It's not a book that requires much thought nor does it provide any groundbreaking writing, emotions, or ideas---but it does give some delicious entertainment with a slightly dark twist at times. It definitely keeps you reading. Family drama (mostly issues between mothers and daughters...this was definitely a generational novel, in the sense where it showed how multiple generations of women managed to screw up or damage their children somehow), small village secrets, a creepy Gothic manor with an even weirder rich family inside that no one is too fond of, orphans spirited away to different lives, young girls running off to find new lives... It was very dramatic and, yes, sometimes stereotypically so---I managed to figure it a few of the "twists" fairly early on---but that's not to say I guessed everything or that the novel ever became supremely boring. It was still entertaining throughout. 

One thing that did make me pause was the weird similarities between this book and The Thirteenth Tale by Diane Setterfield. The Thirteenth Tale was published first but that doesn't matter, because I'm not claiming that Kate Morton copied her. After all, these books have themes which are quite common in stories. One only needs to recall Rebecca by Daphne du Maurier to remember that these themes and tropes are nothing new. And yet...both The Forgotten Garden and The Thirteenth Tale had a strange amount of similarities: tales about young women searching the life of elder women who wrote stories and told tales; strange and unlikable rich families somewhere in the far corners of remote England; old mansions, family secrets, repairmen coming to fix up broken down homes, pairs of twins and young girls, incest (and the very same type of incest, which is weird), mysterious gardens...and even people named Adeline in both books.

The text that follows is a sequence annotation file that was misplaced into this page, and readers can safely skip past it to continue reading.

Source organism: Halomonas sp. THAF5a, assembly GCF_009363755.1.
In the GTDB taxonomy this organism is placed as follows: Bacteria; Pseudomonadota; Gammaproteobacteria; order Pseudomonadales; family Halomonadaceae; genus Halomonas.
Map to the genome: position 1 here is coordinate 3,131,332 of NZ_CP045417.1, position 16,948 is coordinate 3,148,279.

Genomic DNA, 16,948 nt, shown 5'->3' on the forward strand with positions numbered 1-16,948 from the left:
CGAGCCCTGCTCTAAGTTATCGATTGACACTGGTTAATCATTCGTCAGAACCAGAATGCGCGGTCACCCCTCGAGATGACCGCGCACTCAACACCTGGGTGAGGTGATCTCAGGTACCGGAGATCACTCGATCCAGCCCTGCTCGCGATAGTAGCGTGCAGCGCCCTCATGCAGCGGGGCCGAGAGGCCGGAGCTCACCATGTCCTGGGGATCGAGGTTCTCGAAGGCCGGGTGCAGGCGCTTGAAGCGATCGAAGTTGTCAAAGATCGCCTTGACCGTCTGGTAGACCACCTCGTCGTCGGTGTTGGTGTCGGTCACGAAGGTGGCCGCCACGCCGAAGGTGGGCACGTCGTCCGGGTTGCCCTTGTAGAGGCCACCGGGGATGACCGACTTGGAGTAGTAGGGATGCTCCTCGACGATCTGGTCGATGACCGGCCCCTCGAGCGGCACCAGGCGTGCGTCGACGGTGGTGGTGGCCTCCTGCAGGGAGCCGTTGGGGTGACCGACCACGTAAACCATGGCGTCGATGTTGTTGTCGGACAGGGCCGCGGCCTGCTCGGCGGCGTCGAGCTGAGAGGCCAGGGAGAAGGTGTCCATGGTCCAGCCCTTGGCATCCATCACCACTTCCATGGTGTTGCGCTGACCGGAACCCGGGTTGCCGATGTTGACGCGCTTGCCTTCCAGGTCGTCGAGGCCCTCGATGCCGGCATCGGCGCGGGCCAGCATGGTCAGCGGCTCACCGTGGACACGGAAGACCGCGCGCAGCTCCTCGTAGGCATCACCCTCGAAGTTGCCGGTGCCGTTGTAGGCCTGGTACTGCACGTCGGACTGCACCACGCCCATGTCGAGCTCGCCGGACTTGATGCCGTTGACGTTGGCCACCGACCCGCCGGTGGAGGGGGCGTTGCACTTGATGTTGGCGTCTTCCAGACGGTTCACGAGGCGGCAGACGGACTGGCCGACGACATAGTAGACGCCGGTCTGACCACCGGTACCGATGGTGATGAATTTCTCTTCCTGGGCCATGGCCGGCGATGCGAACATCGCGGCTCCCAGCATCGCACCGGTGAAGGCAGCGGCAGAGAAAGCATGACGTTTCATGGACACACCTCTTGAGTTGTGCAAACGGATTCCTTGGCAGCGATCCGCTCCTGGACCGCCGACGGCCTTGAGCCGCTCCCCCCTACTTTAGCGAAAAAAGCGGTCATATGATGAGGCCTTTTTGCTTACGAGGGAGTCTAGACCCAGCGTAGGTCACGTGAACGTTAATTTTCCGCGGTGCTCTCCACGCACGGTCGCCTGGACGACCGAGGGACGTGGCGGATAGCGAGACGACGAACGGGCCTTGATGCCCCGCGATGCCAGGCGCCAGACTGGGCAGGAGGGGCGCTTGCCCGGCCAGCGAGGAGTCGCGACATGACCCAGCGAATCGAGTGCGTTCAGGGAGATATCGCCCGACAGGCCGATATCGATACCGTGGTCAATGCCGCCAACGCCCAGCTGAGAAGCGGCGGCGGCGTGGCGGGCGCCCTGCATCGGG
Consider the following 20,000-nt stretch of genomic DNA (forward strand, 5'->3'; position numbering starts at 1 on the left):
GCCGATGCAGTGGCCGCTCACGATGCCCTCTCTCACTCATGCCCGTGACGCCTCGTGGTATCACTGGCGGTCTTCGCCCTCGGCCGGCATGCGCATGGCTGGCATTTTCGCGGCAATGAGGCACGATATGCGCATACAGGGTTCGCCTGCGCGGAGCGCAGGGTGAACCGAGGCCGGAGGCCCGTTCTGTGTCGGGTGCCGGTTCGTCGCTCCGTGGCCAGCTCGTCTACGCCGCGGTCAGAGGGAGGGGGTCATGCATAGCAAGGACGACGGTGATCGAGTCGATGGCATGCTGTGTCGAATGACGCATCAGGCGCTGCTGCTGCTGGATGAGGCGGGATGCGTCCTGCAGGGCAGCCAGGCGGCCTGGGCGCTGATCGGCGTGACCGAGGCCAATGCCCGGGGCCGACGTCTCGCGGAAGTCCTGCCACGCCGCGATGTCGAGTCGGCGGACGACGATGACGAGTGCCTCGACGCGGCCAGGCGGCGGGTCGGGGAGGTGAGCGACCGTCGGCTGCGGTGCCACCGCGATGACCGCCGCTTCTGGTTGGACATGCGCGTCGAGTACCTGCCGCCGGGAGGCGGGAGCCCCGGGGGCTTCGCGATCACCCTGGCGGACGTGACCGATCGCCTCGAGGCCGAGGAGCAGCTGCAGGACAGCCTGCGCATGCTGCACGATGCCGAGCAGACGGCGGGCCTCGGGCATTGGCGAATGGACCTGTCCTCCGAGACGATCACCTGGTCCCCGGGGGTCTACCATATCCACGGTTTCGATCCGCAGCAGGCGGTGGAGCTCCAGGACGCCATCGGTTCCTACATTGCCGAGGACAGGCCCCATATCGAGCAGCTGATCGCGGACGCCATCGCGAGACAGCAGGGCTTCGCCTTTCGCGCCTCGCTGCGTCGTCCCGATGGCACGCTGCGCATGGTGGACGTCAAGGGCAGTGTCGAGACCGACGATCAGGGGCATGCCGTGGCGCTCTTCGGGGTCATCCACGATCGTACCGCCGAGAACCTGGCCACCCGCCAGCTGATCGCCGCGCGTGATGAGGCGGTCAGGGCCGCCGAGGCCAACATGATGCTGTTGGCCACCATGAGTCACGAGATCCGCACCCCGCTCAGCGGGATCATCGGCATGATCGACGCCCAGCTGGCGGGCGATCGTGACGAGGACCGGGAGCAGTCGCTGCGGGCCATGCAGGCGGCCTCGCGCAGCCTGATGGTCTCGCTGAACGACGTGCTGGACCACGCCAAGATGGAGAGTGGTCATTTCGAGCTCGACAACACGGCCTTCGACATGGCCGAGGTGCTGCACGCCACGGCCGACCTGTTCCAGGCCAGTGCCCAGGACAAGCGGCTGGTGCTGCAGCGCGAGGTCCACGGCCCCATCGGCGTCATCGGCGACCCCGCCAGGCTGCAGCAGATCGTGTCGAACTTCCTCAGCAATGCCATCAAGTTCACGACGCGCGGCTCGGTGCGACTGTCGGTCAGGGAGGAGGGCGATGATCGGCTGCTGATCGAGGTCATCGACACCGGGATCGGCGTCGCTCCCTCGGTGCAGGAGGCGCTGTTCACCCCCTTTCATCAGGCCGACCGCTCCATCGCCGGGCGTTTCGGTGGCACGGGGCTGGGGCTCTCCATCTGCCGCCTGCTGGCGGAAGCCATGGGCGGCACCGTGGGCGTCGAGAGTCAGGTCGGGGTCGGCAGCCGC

Again---not saying Kate Morton copied, since this type of book seems to be her forte. But the similarities were enough that I got a sense of deja vu while reading The Forgotten Garden. There was also an amazing little wink to the The Secret Garden fans in the book that made me literally squeak when I read it. I had JUST been thinking, Wow, some aspects of this book are quite similar to The Secret Garden, when...! Oh, but I won't spoil that bit of fun.